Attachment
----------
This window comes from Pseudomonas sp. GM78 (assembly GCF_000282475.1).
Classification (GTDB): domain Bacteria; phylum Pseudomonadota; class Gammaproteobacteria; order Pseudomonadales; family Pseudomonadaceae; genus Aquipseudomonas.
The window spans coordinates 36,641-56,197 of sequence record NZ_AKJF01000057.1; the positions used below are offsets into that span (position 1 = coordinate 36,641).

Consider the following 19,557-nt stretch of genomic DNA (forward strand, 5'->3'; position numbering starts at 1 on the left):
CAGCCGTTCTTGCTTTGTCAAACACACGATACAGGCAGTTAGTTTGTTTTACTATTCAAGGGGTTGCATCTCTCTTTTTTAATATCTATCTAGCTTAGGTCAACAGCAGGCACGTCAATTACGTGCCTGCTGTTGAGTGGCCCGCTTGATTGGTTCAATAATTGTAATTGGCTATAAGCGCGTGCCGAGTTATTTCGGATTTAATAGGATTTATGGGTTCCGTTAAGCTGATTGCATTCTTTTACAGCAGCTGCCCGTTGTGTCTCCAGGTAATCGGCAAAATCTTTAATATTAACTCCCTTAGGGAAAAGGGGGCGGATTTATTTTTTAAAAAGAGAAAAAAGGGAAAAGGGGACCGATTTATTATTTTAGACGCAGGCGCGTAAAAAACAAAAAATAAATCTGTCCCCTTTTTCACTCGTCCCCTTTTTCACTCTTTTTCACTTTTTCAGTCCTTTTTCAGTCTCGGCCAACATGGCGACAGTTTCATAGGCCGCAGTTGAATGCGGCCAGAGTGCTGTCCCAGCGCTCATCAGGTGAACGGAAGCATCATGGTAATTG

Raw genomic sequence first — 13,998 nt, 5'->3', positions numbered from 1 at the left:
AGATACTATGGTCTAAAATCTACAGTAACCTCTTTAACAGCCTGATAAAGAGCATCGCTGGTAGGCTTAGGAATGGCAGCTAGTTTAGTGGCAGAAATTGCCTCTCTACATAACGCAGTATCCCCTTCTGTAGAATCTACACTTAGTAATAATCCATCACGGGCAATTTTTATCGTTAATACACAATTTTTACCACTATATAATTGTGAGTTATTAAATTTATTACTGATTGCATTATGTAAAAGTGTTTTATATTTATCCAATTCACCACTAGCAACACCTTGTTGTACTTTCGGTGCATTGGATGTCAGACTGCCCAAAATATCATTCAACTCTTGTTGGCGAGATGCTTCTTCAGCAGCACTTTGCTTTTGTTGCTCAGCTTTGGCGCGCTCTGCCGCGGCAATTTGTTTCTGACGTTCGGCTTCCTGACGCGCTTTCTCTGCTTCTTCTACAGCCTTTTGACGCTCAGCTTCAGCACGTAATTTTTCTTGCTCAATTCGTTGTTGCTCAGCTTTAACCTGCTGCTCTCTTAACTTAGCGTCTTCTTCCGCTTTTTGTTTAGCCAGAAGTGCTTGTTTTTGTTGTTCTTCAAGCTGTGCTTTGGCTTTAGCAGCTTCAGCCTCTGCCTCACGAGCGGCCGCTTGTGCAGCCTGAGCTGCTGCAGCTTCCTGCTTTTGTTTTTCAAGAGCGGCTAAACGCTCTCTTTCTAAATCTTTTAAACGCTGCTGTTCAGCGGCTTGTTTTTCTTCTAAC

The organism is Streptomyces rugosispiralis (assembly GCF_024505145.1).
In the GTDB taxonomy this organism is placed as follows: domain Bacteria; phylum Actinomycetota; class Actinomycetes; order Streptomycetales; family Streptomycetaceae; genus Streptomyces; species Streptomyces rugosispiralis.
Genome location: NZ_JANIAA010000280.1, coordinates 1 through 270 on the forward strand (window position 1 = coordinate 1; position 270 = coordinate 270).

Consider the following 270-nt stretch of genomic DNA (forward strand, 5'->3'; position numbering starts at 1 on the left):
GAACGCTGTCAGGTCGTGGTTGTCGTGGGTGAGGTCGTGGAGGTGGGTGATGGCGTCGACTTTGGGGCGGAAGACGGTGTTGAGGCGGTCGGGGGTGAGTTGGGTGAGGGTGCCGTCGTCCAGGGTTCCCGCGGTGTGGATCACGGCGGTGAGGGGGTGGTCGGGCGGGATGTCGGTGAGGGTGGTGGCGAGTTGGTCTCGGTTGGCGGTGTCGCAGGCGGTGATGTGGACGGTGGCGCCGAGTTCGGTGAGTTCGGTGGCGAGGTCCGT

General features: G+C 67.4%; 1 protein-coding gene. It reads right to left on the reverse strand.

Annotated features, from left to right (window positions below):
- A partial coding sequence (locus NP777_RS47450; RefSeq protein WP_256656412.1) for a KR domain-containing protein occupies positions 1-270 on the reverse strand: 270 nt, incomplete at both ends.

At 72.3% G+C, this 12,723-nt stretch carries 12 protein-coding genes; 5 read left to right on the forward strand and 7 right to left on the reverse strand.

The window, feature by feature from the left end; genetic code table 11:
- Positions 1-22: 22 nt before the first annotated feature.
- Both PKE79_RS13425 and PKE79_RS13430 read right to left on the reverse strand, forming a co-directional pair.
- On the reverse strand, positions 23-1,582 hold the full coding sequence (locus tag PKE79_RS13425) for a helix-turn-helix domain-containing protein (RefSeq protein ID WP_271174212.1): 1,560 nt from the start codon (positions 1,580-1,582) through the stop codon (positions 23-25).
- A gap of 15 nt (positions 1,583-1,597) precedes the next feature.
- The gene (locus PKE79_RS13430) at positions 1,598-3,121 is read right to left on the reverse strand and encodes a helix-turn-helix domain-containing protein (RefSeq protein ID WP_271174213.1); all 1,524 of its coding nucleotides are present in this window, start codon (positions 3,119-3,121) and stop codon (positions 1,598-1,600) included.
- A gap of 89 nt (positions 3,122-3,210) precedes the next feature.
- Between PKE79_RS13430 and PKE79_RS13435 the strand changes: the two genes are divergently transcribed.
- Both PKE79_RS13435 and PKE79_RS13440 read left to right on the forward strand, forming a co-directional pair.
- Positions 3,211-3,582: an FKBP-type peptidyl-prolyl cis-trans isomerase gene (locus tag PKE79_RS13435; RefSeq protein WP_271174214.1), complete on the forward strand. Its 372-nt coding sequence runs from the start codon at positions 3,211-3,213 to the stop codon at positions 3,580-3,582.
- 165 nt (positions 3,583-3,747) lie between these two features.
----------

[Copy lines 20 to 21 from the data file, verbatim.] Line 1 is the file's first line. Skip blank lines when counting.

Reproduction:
- On the reverse strand, positions 23-1,582 hold the full coding sequence (locus tag PKE79_RS13425) for a helix-turn-helix domain-containing protein (RefSeq protein ID WP_271174212.1): 1,560 nt from the start codon (positions 1,580-1,582) through the stop codon (positions 23-25).
- A gap of 15 nt (positions 1,583-1,597) precedes the next feature.